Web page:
Take depression as just one example. Depression is a debilitating disease — I know! I was hospitalized with a clinical case of depression when I was in my early thirties. I was a complete mess, incapacitated by the inner voice that repeatedly told me I was worthless and that there was nothing I could do to change that. And even run-of-the-mill self-esteem problems, as most everyone can attest, are no picnic in the park.
The statistics tracking our current condition are alarming: The U.S. Department of Health estimates that over 20 million Americans currently suffer from depression. Another source claims that 15.7 percent of the population is depressed. Prescriptions for antidepressants have skyrocketed, rising 400 percent over the past 20 years, with more than one out of ten Americans over the age of 12 now taking these medications. In many places, depression has now become one of the leading causes of absenteeism from work.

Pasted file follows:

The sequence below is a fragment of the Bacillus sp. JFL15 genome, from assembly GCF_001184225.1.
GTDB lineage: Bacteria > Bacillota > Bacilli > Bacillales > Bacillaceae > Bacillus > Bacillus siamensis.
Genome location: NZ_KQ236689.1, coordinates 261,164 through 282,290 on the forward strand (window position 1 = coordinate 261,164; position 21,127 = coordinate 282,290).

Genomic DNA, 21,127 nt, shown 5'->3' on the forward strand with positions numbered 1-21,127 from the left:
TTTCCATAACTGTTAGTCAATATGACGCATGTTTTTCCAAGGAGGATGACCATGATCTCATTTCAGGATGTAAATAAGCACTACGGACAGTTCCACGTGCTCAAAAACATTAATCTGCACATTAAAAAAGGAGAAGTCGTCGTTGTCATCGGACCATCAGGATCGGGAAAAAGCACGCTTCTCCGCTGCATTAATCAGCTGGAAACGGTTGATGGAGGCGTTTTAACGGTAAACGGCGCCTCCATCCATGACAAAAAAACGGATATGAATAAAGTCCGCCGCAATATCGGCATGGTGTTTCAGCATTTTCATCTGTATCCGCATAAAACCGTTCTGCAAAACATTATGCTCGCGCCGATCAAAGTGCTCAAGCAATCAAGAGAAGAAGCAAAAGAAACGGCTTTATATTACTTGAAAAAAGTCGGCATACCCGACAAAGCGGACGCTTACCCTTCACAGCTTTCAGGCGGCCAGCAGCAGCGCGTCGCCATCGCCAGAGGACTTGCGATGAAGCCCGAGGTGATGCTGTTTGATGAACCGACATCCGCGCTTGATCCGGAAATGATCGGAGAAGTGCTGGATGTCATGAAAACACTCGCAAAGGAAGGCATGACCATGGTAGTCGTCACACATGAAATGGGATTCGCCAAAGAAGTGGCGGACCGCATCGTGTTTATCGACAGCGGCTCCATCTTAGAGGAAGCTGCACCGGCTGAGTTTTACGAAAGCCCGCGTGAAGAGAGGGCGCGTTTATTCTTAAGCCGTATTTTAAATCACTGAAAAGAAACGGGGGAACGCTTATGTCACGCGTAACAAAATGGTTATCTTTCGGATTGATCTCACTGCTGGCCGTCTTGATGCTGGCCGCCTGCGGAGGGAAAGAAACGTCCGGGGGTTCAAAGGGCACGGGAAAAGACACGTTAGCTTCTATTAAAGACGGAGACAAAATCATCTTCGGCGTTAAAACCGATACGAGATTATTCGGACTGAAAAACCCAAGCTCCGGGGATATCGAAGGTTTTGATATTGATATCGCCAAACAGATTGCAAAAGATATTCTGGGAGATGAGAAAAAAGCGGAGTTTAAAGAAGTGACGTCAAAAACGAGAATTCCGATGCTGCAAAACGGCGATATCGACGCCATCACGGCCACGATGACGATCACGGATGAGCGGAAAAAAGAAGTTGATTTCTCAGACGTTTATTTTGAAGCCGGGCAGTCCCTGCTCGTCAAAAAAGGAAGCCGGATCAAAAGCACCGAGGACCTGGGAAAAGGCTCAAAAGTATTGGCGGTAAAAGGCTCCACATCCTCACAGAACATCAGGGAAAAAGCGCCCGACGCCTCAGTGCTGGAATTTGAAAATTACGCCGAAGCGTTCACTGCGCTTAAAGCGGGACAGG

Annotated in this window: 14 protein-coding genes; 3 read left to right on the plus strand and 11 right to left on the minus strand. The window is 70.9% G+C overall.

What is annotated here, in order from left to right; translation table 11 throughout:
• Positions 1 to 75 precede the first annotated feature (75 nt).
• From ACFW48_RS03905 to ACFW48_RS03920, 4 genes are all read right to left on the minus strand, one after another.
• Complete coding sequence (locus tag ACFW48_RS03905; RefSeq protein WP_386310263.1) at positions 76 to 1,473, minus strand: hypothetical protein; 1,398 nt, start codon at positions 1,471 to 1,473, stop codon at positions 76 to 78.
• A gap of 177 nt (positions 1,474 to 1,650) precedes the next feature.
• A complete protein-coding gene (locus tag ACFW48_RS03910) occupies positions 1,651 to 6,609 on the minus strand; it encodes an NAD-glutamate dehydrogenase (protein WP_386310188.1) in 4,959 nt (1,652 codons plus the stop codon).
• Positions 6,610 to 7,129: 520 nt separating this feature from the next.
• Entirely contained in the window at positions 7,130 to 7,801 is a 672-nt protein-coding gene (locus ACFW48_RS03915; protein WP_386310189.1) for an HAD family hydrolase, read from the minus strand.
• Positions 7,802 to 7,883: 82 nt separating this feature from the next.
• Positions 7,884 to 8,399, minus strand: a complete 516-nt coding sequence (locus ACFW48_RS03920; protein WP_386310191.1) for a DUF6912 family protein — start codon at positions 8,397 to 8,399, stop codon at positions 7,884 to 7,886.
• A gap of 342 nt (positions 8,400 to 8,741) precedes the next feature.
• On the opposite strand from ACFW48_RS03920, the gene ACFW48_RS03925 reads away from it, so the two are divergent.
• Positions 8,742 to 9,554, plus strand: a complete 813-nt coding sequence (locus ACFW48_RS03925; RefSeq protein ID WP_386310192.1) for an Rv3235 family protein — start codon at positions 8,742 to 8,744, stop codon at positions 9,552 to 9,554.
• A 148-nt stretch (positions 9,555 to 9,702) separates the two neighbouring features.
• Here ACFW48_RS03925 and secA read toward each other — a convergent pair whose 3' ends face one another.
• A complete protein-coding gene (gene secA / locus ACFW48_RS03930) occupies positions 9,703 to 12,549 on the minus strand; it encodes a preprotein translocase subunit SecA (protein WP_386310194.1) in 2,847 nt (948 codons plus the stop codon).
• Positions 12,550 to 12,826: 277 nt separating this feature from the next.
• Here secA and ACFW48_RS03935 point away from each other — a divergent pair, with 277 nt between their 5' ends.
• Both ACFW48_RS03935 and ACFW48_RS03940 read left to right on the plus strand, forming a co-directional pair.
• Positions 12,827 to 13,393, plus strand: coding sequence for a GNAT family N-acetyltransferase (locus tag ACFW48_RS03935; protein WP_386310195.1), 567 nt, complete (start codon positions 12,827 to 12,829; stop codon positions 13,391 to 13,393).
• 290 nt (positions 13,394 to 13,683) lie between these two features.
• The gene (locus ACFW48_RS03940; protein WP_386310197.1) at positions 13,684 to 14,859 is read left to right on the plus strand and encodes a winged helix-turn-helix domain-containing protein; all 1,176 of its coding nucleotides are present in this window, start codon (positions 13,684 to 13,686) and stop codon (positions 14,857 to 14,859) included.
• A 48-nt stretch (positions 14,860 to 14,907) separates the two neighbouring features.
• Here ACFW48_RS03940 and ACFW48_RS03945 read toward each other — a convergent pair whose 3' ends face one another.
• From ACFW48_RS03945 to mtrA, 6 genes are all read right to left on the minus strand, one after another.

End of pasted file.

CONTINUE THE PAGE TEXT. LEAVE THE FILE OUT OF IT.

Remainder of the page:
It is not an exaggeration to say that depression has become pandemic. The World Health Organization has predicted that by 2020 it will be the second most fatal illness, trumped only by heart disease. Perhaps most shockingly, depression is increasing at astounding rates among young people. In the last thirty years, the United States has seen a 1,000 percent increase in the disease among adolescents.
And it’s not accidental that the precipitous rise in depression has occurred concurrently with two other modern trends, which themselves are interrelated: the dramatic increase in material prosperity in the developed nations, and the parallel obsession with the self, which consumerism encourages, aggravates and excites.